There’s some young talent in the system. And the best way –- perhaps the only way -- to usher in a new era of Phillies baseball is to continue to foster that young talent. Because you sure aren’t getting anything worthwhile right now for the veterans.

Source: Phillies have agreement with free-agent OF Michael Saunders

Source: Phillies have agreement with free-agent OF Michael Saunders

The Phillies are putting the finishing touches on a deal with outfielder Michael Saunders, according to a source.

Jon Morosi of MLB.com reported the deal was close early Monday afternoon.

When the medical reviews and other loose ends are complete, Saunders will end up with a one-year contract for 2017. It is believed that there will be an option for 2018.

According to FoxSports.com's Ken Rosenthal, Saunders will make $9 million this season with the Phillies and the club option for 2018 will be worth $11 million with escalators potentially pushing it up to $14 million.

Saunders, 30, will give the Phils the left-handed bat they’ve been looking for in the outfield. Saunders is likely to play right field and his addition will likely push Roman Quinn back to Triple A, where he will get more seasoning.

Saunders is a veteran of eight seasons in the majors. He played in a career-high 140 games with Toronto in 2016 and made the American League All-Star team on the strength of a first half in which he hit .298 with 16 homers, 42 RBIs and a .923 OPS. He fell off in the second half and hit just .178 with 8 homers, 15 RBIs and a .638 OPS. Saunders finished the season at .253 with 24 HR, 57 RBIs and an .815 OPS.

With less than a month to go before spring training, the Phillies are likely done with their significant offseason moves. The offseason began with trades for reliever Pat Neshek and outfielder Howie Kendrick. Later in the winter, the club traded for starting pitcher Clay Buchholz and signed reliever Joaquin Benoit. Now Saunders is on his way.

Phillies Phodder: Jerad Eickhoff, a new bat, Montgomery and other matters

Phillies Phodder: Jerad Eickhoff, a new bat, Montgomery and other matters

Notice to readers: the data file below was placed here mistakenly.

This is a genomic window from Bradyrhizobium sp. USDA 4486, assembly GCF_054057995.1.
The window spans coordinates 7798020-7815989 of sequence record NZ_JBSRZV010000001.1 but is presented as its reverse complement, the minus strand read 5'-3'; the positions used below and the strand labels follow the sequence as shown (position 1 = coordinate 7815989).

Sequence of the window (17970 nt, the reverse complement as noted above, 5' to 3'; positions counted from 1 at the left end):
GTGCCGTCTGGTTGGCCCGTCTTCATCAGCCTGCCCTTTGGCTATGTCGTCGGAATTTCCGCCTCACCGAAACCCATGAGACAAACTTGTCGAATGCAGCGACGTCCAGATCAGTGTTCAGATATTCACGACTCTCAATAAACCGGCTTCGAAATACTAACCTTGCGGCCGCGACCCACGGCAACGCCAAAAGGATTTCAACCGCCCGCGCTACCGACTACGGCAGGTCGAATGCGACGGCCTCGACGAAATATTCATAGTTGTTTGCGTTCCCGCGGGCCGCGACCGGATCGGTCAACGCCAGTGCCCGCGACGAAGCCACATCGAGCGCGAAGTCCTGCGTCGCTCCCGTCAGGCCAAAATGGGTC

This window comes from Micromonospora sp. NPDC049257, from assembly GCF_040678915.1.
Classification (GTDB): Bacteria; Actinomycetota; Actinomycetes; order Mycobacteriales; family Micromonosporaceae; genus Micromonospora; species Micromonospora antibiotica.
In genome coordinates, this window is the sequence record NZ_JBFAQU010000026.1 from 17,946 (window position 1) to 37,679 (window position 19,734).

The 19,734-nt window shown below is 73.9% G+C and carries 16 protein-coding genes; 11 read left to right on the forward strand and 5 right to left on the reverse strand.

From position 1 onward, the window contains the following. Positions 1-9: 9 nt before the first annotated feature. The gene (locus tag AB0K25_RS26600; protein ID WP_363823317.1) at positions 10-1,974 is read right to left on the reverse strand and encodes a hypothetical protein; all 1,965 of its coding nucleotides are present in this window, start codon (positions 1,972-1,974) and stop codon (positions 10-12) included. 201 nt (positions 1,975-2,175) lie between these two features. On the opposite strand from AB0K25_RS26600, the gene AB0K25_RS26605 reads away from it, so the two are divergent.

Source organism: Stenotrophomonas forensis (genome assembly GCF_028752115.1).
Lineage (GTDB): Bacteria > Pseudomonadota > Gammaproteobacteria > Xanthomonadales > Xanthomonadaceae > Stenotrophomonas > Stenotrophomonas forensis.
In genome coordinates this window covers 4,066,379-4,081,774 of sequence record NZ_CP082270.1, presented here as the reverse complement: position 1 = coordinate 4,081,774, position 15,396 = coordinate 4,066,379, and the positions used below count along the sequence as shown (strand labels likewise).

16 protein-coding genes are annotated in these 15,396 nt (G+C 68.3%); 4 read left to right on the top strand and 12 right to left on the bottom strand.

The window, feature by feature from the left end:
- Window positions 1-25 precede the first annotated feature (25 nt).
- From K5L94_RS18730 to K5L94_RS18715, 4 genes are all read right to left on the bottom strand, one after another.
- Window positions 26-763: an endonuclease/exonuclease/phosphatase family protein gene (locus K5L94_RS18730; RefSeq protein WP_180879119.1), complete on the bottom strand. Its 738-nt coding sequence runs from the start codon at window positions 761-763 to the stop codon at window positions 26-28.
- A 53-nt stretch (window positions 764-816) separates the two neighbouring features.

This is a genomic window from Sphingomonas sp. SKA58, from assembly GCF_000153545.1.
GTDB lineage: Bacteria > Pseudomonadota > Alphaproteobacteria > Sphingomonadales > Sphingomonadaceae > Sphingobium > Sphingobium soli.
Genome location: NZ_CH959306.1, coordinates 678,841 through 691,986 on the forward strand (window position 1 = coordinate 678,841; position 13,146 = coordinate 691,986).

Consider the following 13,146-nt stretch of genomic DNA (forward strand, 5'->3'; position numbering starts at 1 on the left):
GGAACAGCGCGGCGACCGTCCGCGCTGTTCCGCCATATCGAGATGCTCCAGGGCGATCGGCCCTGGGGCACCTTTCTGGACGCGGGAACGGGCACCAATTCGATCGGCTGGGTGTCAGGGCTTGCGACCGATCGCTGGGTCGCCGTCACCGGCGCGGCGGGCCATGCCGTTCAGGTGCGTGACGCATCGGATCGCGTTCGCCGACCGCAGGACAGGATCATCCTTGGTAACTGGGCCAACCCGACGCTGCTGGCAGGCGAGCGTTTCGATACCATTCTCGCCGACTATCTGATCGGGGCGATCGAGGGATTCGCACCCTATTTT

A few Phillies thoughts between NFL playoff games:
 
Jerad Eickhoff was in town the other day putting smiles on the faces of some special kids at CSN Philly’s annual Shining Star Awards dinner, which benefits the March of Dimes.
 
Before the event, Eickhoff was a guest on Philly Sports Talk and he was asked about the possibility of being the Phillies' opening day starter April 3 in Cincinnati. The right-hander said all the right things, noting that there were several worthy candidates and that the decision ultimately would be made by manager Pete Mackanin, and he was right on all counts.
 
In the big picture, it doesn’t matter a whole lot who gets the ball on opening day. The goal of every starter is to stay healthy for a full season and if he does that he’ll end up with 33 starts and ample opportunity to pitch himself to the top of the rotation.
 
Still, starting on opening day is a big honor, even if a lot of folks won’t remember who got the ball for the opener much beyond Memorial Day.
 
The 2017 Phillies have two legitimate candidates for opening day starter: Jeremy Hellickson and Eickhoff. 

Hellickson got the nod last year and did nothing to suggest he does not deserve the honor again this year. The veteran right-hander pitched 189 innings over 32 starts and was a pro’s pro from the moment he stepped foot in the clubhouse.
 
But with all due respect to Hellickson, this early vote for the opening day assignment goes to Eickhoff for a number of reasons.
 
First of all, he’s earned it with his performance. He led the starting staff in starts (33), innings (197 1/3) and ERA (3.65) in 2017. He delivered 20 quality starts and became just the fourth Phillie in the last 20 years to make 33 starts and record a 3.65 ERA or better, joining Cole Hamels, Roy Halladay and Curt Schilling. Mackanin and pitching coach Bob McClure constantly stress to the staff the importance of throwing strikes. Eickhoff responded in 2016. His ratio of 1.92 walks per nine innings was the fourth-best mark among National League starters in 2016.

In addition, he's earned it with his conduct and example. The guy approaches his craft with a maturity, dedication, work ethic and seriousness that is reminiscent of Roy Halladay.